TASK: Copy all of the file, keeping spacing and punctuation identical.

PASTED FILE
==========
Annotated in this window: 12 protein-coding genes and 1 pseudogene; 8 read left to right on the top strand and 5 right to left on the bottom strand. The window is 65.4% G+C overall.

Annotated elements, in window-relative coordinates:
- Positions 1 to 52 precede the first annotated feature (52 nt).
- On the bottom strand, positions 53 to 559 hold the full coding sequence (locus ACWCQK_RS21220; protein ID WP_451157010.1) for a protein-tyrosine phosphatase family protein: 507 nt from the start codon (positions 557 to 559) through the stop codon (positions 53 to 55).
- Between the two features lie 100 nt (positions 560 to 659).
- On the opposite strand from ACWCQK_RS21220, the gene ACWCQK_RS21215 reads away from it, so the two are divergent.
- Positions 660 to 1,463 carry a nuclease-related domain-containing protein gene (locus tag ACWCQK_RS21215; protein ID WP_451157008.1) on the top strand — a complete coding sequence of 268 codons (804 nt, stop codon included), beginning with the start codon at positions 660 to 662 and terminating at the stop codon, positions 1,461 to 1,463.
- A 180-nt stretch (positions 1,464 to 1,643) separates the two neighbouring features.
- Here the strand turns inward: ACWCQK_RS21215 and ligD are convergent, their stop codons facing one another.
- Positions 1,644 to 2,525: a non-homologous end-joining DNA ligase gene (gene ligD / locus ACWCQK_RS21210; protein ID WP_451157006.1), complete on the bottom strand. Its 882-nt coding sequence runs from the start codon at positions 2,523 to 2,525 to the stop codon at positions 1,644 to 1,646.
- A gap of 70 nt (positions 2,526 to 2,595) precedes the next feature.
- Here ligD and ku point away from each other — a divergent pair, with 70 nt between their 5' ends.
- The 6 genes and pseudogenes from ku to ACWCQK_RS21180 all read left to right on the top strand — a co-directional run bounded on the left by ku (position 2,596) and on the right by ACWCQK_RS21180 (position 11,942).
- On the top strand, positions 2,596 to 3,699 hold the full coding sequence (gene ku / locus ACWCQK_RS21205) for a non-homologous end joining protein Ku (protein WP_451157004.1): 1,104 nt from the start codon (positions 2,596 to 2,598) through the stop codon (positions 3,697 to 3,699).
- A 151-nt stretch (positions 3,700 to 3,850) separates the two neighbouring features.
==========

Annotated in this window: 12 protein-coding genes and 1 pseudogene; 8 read left to right on the top strand and 5 right to left on the bottom strand. The window is 65.4% G+C overall.

Annotated elements, in window-relative coordinates:
- Positions 1 to 52 precede the first annotated feature (52 nt).
- On the bottom strand, positions 53 to 559 hold the full coding sequence (locus ACWCQK_RS21220; protein ID WP_451157010.1) for a protein-tyrosine phosphatase family protein: 507 nt from the start codon (positions 557 to 559) through the stop codon (positions 53 to 55).
- Between the two features lie 100 nt (positions 560 to 659).
- On the opposite strand from ACWCQK_RS21220, the gene ACWCQK_RS21215 reads away from it, so the two are divergent.
- Positions 660 to 1,463 carry a nuclease-related domain-containing protein gene (locus tag ACWCQK_RS21215; protein ID WP_451157008.1) on the top strand — a complete coding sequence of 268 codons (804 nt, stop codon included), beginning with the start codon at positions 660 to 662 and terminating at the stop codon, positions 1,461 to 1,463.
- A 180-nt stretch (positions 1,464 to 1,643) separates the two neighbouring features.
- Here the strand turns inward: ACWCQK_RS21215 and ligD are convergent, their stop codons facing one another.
- Positions 1,644 to 2,525: a non-homologous end-joining DNA ligase gene (gene ligD / locus ACWCQK_RS21210; protein ID WP_451157006.1), complete on the bottom strand. Its 882-nt coding sequence runs from the start codon at positions 2,523 to 2,525 to the stop codon at positions 1,644 to 1,646.
- A gap of 70 nt (positions 2,526 to 2,595) precedes the next feature.
- Here ligD and ku point away from each other — a divergent pair, with 70 nt between their 5' ends.
- The 6 genes and pseudogenes from ku to ACWCQK_RS21180 all read left to right on the top strand — a co-directional run bounded on the left by ku (position 2,596) and on the right by ACWCQK_RS21180 (position 11,942).
- On the top strand, positions 2,596 to 3,699 hold the full coding sequence (gene ku / locus ACWCQK_RS21205) for a non-homologous end joining protein Ku (protein WP_451157004.1): 1,104 nt from the start codon (positions 2,596 to 2,598) through the stop codon (positions 3,697 to 3,699).
- A 151-nt stretch (positions 3,700 to 3,850) separates the two neighbouring features.